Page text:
Tired of the constant bickering and fighting amongst your children? Mighty Mommy has 5 ways to squash those sibling squabbles.
Tip #3: Pick Your Battles Wisely
For small incidents, such as not sharing toys, teach children to handle it themselves. Simply state what you expect and the consequences if your rules aren’t followed. Say, "I'll be back in one minute. If you kids haven't learned how to share the toy or work it out, the toy goes up in the attic until you can learn to get along."
You can either time-out the toy or time-out the kids. That way, you're giving them two messages:
1. That you expect them to be able to work out things out by themselves
2. That there will be consequences if they don't.
Children really do expect parental guidance and boundaries. It’s our job to consistently enforce what’s appropriate in our homes.
When bigger problems occur, such as one child hitting or verbally abusing the other, they require adult intervention. In such cases, if you stay out of the picture, the child that is being victimized will think you’re siding with the bully. Keep it simple and explain that each time there is a situation where someone is physically or verbally confronted, there will be a no-tolerance policy and the child that started the behavior will be removed from the situation immediately and will have to help with an unpleasant task like sweeping the kitchen floor or cleaning the bathroom, or be put in their room alone (without electronics).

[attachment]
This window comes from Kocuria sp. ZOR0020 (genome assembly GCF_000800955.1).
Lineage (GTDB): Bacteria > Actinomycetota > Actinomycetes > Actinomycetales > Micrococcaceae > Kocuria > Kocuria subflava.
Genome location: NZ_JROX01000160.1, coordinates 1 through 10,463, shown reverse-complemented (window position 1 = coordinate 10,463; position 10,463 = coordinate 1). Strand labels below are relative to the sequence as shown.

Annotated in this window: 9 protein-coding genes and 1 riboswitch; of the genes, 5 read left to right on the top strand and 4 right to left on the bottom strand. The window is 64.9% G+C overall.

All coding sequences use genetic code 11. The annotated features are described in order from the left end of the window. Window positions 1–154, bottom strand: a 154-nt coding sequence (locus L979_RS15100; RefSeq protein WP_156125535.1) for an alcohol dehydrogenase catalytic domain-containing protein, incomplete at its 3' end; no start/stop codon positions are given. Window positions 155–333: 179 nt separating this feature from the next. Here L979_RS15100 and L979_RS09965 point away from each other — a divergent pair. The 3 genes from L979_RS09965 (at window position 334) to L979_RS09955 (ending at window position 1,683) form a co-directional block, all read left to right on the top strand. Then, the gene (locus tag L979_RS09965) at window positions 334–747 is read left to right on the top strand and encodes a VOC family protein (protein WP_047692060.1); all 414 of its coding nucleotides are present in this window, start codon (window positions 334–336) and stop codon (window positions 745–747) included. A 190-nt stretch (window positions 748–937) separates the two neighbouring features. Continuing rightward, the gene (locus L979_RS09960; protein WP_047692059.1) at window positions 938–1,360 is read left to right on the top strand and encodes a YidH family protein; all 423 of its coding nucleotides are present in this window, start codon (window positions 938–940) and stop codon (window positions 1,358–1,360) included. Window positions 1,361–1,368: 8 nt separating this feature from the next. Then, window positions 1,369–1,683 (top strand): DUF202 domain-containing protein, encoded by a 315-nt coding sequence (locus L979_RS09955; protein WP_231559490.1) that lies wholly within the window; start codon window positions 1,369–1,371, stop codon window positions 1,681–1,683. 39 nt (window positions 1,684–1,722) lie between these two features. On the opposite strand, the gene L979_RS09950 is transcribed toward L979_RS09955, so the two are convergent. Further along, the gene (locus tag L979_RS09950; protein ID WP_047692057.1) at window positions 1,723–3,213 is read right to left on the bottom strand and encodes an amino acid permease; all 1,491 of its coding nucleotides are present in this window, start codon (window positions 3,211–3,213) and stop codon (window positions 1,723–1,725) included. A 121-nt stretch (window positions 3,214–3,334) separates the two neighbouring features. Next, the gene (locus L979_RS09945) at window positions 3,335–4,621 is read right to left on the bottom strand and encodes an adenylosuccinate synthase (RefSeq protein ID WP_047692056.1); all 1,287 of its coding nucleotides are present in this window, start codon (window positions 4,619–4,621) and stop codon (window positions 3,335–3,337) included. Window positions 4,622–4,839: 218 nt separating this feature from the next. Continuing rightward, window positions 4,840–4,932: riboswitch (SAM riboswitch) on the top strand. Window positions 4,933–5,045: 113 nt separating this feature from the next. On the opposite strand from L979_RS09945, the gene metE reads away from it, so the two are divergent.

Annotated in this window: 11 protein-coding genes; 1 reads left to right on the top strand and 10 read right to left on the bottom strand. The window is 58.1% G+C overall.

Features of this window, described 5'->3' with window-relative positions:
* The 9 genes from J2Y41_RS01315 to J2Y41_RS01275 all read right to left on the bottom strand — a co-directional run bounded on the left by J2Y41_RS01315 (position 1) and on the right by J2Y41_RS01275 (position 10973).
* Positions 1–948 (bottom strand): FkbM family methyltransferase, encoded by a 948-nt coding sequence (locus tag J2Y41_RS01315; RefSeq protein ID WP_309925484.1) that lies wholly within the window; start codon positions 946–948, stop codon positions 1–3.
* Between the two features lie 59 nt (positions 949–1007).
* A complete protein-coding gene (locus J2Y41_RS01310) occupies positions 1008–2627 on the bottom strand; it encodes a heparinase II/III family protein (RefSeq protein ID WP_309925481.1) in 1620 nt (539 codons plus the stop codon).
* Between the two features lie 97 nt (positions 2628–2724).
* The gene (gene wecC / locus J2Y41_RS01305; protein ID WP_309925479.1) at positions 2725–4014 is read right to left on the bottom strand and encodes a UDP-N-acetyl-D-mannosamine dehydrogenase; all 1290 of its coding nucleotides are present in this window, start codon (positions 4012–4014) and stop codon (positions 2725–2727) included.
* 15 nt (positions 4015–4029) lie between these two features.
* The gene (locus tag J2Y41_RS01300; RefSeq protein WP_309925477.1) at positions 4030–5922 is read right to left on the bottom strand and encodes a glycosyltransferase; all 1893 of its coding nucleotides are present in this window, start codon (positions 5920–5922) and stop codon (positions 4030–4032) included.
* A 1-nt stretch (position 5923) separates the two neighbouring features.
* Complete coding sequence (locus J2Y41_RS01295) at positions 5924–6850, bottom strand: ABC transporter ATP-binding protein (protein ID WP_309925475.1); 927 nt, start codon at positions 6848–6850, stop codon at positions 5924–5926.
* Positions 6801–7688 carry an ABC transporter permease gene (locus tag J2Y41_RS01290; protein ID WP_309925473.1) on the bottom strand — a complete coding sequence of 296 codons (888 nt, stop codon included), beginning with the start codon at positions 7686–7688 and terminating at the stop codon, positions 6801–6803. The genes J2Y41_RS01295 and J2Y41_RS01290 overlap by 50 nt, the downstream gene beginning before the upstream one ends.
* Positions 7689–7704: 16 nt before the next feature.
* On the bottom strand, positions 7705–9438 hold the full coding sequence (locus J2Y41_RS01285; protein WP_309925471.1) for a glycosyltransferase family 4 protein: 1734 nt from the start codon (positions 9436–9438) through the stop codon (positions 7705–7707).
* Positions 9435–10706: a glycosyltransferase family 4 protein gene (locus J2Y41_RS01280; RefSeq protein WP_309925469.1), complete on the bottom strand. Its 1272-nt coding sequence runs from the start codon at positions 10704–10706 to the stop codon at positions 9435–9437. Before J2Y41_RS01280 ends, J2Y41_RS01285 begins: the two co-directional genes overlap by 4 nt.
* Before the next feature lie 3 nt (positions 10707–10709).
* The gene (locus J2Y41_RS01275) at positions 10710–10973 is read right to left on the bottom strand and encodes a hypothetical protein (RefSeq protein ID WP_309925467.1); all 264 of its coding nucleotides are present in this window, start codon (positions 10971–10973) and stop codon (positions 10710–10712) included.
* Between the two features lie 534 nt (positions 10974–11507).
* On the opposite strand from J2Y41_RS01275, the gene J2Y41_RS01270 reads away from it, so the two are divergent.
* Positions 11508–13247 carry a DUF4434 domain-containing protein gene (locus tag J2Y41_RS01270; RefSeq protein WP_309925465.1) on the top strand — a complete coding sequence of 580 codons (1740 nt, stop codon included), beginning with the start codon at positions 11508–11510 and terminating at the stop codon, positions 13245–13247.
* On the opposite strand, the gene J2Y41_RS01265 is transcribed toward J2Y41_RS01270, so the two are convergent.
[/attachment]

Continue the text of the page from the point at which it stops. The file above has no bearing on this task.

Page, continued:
Of course, you’re probably going to hear them shout, “But that’s not fair, she started it!” Keep your cool and remind them of the “Golden Rule”—treat others the way you would like to be treated. Then carry through your decision to remove that sibling from the room right away. When everything calms down, take a few minutes to ask him how he could’ve handled the situation so that he has a roadmap for a more peaceful approach next time.
Tip #4: Create a “Get Along Jar”
Nothing stops a fight faster in our house than our “Get Along Jar”! We have a Goofy cookie jar in our kitchen that we got on vacation at Disney World several years ago. It doesn’t contain delicious cookies, instead, it holds about 20 index cards with suggestions from my husband and I for ways the kids can show their appreciation towards one another.
Some of these suggestions are: “I can show my brother how much I love him by doing his chore for 2 weeks.” Or “I will pack my sister’s favorite lunch every day for the rest of the week.” You can be as creative as you want with these suggestions. Once a sibling fight starts, simply remind them that if they don’t work it out, you’ll select an item from the “Get Along Jar” to help them. Watch how quickly the fight gets resolved.
Tip # 5: Praise Them When You See Them Getting Along
Try to catch and praise your children when they are treating each other nicely. When you consistently take the time to reward their good behaviors, it will plant a seed that you have recognized their efforts. Ultimately, they want to please you. Most times parents ignore their children when they get along and yell at them when they start fighting. In this way, they are giving the poor behavior attention and ignoring the really good behavior. But that’s exactly wrong. We must heap attention on the good habits to reinforce them.
How do you keep sibling squabbles to a minimum? Let me know in Comments or post them on the Mighty Mommy Facebook page. You can also connect with me on Twitter @MightyMommy or e-mail me at email@example.com.
Check back next week for more parenting tips. Don’t forget to check out my family-friendly boards at Pinterest.com/MightyMommyQDT. Be consistent when teaching your kids to keep the peace with their siblings and until next time—Happy Parenting!